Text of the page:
The Hidden Cottage (by Erica James)

I've been reading novels by Erica James for many years now. I found the earlier ones a bit nondescript, although with something that made me keep reading, and I absolutely loved some of her later books, although not all of them. I'm always pleased when a new book of hers comes out, although I wait for the paperback edition; I had this on my wishlist for a while but eventually bought it myself, used, from Play.com.

'The Hidden Cottage' is a village saga, starring the middle-aged Mia. She has three likeable adult children - Jensen, Eliza and Dairy - and a somewhat obnoxious husband, Jeff. However, the story starts when the wealthy Owen arrives in the village, drawn by memories of his childhood when he escaped from an abusive father to learn music from two sweet old ladies. Owen is an interesting person, haunted by the past, hoping to find somewhere to settle down long-term.

It's a character-based book, with a fairly light plot, at least for the first half. I found it a bit slow-moving, and found some of the people a little over-caricatured, but it was pleasant enough and made good bedtime reading. I had no problem remembering the fairly large cast: well-chosen names and characteristics helped me distinguish and remember them from day to day. I very much liked Owen, and also nine-year-old Madison. Erica James has quite a talent with creating believable children, and also pleasant heroes, but I feel that she struggles a lot more with the bad guys. Jeff isn't bad, exactly, but he's somewhat bad tempered, and very controlling; yet considers himself an excellent husband and father. I understood this, but mostly from other people's thoughts about him, and their worries and eggshell-treading around him. He never felt entirely believable to me.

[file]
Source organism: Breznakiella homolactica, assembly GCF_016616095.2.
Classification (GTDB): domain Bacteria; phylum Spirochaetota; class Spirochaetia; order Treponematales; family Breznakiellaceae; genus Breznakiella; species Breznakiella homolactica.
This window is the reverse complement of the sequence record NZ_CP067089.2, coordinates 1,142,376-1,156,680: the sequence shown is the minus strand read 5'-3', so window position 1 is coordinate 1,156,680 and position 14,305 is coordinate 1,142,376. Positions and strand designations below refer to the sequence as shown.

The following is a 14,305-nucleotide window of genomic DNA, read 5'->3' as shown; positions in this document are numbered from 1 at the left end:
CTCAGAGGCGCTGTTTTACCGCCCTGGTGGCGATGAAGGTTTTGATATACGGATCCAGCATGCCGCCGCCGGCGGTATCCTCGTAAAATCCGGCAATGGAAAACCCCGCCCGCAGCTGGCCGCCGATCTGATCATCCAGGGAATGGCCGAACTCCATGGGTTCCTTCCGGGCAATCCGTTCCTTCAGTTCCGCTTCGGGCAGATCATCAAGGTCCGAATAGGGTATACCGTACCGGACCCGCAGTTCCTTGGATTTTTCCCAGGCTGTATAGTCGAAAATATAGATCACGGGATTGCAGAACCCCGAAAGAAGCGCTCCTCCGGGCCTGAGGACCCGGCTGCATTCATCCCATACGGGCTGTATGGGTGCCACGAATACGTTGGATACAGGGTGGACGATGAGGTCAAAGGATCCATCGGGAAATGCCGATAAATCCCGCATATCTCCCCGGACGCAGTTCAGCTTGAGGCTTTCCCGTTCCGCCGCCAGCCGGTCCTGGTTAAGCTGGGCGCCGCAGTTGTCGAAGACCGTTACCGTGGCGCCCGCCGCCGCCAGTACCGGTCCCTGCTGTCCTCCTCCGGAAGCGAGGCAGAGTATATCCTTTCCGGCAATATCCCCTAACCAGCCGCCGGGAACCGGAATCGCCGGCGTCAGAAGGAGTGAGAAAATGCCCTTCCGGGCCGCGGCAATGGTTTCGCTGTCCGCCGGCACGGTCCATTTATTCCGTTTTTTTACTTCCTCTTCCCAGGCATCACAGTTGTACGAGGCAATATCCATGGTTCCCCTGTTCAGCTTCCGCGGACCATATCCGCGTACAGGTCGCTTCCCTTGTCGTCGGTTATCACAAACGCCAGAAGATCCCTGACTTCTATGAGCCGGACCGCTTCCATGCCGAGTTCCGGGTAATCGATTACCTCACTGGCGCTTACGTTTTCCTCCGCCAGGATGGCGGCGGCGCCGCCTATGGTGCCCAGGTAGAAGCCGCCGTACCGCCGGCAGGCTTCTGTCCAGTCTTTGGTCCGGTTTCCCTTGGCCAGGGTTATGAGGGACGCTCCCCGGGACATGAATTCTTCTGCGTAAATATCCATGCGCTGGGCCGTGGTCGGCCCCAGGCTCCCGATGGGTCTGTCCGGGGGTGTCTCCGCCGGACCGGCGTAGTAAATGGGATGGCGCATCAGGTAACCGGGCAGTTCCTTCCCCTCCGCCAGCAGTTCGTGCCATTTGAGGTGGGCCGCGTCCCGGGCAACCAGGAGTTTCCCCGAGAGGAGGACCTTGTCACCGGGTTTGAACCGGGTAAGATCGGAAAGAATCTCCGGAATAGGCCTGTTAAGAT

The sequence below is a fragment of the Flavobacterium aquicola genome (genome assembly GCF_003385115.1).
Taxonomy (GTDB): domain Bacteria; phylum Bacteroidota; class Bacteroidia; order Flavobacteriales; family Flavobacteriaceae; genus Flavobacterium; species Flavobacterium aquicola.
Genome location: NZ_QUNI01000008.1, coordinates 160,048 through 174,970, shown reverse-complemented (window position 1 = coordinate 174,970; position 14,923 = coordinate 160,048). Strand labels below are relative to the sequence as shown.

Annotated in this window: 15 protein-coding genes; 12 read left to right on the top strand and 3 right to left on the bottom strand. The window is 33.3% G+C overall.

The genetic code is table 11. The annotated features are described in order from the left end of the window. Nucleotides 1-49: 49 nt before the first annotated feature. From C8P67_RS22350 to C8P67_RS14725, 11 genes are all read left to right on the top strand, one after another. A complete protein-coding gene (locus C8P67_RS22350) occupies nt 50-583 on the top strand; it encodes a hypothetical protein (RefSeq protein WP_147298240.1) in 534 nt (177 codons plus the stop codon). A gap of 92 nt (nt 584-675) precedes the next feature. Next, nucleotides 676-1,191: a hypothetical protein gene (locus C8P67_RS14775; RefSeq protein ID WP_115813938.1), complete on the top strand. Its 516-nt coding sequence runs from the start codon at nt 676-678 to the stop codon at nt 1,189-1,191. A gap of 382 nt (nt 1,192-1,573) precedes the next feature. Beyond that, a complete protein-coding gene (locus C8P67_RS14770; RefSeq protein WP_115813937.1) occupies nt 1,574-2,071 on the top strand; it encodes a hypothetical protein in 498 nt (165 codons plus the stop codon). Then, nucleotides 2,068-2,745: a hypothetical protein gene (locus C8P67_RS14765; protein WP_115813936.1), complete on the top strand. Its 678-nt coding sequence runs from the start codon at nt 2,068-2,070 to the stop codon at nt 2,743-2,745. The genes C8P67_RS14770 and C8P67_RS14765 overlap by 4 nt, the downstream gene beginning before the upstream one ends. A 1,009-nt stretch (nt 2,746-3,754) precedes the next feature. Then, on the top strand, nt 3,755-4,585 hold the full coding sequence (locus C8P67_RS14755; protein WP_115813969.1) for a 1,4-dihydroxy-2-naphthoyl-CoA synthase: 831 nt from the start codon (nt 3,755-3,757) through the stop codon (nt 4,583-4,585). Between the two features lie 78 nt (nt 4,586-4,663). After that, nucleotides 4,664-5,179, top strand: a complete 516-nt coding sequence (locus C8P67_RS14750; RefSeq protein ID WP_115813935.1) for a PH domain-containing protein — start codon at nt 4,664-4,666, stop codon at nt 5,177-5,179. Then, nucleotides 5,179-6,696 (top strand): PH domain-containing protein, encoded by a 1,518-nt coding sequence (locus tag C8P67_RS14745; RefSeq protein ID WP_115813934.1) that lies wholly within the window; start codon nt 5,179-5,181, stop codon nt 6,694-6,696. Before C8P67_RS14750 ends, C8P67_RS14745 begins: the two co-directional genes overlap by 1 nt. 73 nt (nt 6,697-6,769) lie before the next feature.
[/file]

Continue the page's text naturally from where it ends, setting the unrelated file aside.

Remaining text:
The viewpoint changes rather too often for my tastes, but it's handled well, on the whole, and it's a good way of ensuring that we see a lot of different peoples' viewpoints. Having said that, I felt that some editing would have helped: there's rather a lot of introspection, and some generalisations that don't add to the story, particularly those that tell us, yet again, how controlling Jeff can be.

Then drama strikes in a way that felt somewhat unnecessary, pitchforking the family into recriminations, anger, grief, and some difficult decisions. Perhaps there was no other way to move the story forward - and it certainly made the last part more of a page-turner. Yet although I was eager to find out what happened, I didn't find my emotions much moved, though I felt that they should have been. The ending was not unexpected, and reasonably satisfying, but overall I didn't think that this was one of Erica James' best.

Still, it would make good holiday reading. The language is mostly clean, and there's nothing explicit. Available in Kindle form as well as paperback.

Review by Sue F copyright 2014 Sue's Book Reviews

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